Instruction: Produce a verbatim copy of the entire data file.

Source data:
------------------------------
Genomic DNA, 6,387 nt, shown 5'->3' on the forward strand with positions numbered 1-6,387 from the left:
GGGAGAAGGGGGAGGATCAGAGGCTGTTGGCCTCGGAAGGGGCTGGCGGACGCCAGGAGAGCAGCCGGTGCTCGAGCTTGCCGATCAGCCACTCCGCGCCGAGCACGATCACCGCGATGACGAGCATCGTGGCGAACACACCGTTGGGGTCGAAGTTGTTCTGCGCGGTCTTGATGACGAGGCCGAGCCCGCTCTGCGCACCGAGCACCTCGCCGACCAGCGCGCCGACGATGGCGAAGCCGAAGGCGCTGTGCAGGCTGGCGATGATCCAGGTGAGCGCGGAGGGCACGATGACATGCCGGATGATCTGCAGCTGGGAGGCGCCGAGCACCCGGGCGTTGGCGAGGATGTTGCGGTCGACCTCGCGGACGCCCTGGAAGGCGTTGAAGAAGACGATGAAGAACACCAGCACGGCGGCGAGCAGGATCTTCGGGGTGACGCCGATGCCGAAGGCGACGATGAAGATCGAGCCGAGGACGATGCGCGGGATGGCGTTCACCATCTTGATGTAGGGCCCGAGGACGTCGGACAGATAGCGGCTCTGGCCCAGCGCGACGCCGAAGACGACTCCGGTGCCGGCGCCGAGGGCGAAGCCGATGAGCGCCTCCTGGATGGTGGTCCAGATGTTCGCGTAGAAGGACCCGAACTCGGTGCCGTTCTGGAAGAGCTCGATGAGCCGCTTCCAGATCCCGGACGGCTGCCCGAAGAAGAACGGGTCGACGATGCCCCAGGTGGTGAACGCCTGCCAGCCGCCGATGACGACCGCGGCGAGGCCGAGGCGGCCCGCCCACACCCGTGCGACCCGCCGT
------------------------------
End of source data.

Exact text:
Genomic DNA, 6,387 nt, shown 5'->3' on the forward strand with positions numbered 1-6,387 from the left:
GGGAGAAGGGGGAGGATCAGAGGCTGTTGGCCTCGGAAGGGGCTGGCGGACGCCAGGAGAGCAGCCGGTGCTCGAGCTTGCCGATCAGCCACTCCGCGCCGAGCACGATCACCGCGATGACGAGCATCGTGGCGAACACACCGTTGGGGTCGAAGTTGTTCTGCGCGGTCTTGATGACGAGGCCGAGCCCGCTCTGCGCACCGAGCACCTCGCCGACCAGCGCGCCGACGATGGCGAAGCCGAAGGCGCTGTGCAGGCTGGCGATGATCCAGGTGAGCGCGGAGGGCACGATGACATGCCGGATGATCTGCAGCTGGGAGGCGCCGAGCACCCGGGCGTTGGCGAGGATGTTGCGGTCGACCTCGCGGACGCCCTGGAAGGCGTTGAAGAAGACGATGAAGAACACCAGCACGGCGGCGAGCAGGATCTTCGGGGTGACGCCGATGCCGAAGGCGACGATGAAGATCGAGCCGAGGACGATGCGCGGGATGGCGTTCACCATCTTGATGTAGGGCCCGAGGACGTCGGACAGATAGCGGCTCTGGCCCAGCGCGACGCCGAAGACGACTCCGGTGCCGGCGCCGAGGGCGAAGCCGATGAGCGCCTCCTGGATGGTGGTCCAGATGTTCGCGTAGAAGGACCCGAACTCGGTGCCGTTCTGGAAGAGCTCGATGAGCCGCTTCCAGATCCCGGACGGCTGCCCGAAGAAGAACGGGTCGACGATGCCCCAGGTGGTGAACGCCTGCCAGCCGCCGATGACGACCGCGGCGAGGCCGAGGCGGCCCGCCCACACCCGTGCGACCCGCCGT